I want to keep looking in places that have been neglected or rejected. I want to share the unexpected things that excite me. I want to keep making gaming a more surprising place, where we can celebrate a deep, diverse, and broad cultural history. I hope The Obscuritory has encouraged you to do the same.


So what comes next? Honestly, I don’t know, and that’s really exciting to me. This blog still has the same bedrock as ever. I’ll keep writing about strange old software and sharing stories about them. I’ll keep rambling about preservation, history, and criticism. From there, the sky’s the limit.

For now, though, we’ve got some celebrating to do!

On the first day I started The Obscuritory, I posted a list of games that I wanted to cover. Some of them I did eventually post about. Several of them I still have to. (A couple of them weren’t even really obscure, or at least they aren’t now, and I just wanted an excuse to write about them.) This week, I’m gonna finally get around to posting one I’ve delayed talking about for ten years – plus one other that’s just really weird and seems right for the occasion.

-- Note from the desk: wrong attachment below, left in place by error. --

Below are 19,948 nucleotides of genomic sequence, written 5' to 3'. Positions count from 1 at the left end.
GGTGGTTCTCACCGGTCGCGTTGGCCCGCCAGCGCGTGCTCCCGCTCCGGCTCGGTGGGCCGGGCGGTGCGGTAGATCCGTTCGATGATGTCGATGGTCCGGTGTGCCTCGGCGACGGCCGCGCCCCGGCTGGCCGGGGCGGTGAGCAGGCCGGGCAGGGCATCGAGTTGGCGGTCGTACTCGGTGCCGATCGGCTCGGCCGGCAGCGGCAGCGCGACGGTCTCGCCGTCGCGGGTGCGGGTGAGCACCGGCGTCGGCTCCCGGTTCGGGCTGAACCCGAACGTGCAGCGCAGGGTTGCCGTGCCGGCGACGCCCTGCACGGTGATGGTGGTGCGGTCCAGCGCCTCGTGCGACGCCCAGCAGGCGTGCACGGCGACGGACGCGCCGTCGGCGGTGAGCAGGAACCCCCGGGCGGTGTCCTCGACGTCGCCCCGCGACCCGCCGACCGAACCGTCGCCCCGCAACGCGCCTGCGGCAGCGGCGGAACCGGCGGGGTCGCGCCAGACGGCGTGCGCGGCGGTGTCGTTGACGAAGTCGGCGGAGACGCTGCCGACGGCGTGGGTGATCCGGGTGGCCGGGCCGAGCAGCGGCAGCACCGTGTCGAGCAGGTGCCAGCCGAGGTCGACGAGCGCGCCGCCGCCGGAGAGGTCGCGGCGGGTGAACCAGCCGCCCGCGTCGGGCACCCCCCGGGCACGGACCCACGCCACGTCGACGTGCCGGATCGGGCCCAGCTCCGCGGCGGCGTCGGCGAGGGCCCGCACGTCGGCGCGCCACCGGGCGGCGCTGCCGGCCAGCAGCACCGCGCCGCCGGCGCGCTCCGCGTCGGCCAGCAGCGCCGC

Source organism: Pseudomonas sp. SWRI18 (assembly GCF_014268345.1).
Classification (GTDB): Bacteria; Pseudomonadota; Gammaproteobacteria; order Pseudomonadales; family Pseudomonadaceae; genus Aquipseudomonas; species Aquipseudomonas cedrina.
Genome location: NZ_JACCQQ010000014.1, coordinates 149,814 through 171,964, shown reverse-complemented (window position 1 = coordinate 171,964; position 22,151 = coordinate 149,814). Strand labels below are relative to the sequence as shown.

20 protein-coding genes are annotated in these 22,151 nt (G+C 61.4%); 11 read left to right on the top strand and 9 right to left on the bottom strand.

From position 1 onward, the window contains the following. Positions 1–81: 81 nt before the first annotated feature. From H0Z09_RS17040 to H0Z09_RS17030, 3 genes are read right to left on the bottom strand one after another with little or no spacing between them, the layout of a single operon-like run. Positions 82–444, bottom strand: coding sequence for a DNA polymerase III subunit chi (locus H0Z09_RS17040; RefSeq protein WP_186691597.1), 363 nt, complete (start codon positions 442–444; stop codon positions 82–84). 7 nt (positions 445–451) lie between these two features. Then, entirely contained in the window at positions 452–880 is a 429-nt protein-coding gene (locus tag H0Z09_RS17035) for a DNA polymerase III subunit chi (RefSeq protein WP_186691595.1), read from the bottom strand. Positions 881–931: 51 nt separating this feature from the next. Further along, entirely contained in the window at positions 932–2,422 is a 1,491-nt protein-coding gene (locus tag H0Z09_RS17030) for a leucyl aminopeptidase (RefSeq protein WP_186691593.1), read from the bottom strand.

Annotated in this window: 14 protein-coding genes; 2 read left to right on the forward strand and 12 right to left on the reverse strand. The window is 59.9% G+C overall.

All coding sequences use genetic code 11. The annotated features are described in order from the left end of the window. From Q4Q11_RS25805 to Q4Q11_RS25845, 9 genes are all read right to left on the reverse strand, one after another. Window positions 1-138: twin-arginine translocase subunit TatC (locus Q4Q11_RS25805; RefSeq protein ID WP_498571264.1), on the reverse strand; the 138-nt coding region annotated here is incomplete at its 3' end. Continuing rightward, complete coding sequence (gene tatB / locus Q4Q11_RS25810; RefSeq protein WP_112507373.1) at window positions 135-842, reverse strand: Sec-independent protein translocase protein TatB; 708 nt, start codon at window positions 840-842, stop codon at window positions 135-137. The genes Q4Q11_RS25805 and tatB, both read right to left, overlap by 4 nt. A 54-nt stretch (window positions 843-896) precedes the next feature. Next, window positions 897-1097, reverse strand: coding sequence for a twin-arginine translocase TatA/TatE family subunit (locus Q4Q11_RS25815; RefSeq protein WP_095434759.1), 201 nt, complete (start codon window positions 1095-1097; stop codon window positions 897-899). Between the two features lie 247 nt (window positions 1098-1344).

This week on Tumblr, I’ll be resharing some of my favorite articles and stories from the last ten years, plus some fun art celebrating the games featured here.


There are a few particular people I want to thank who have encouraged me:

  • Chris, Rick, and Justin, three friends who have supported The Obscuritory since the beginning.
  • Anna, who one night over drinks and pinball told me she thought my perspective had value.
  • Molly, the first honest-to-god fan I met in person (and now a good friend).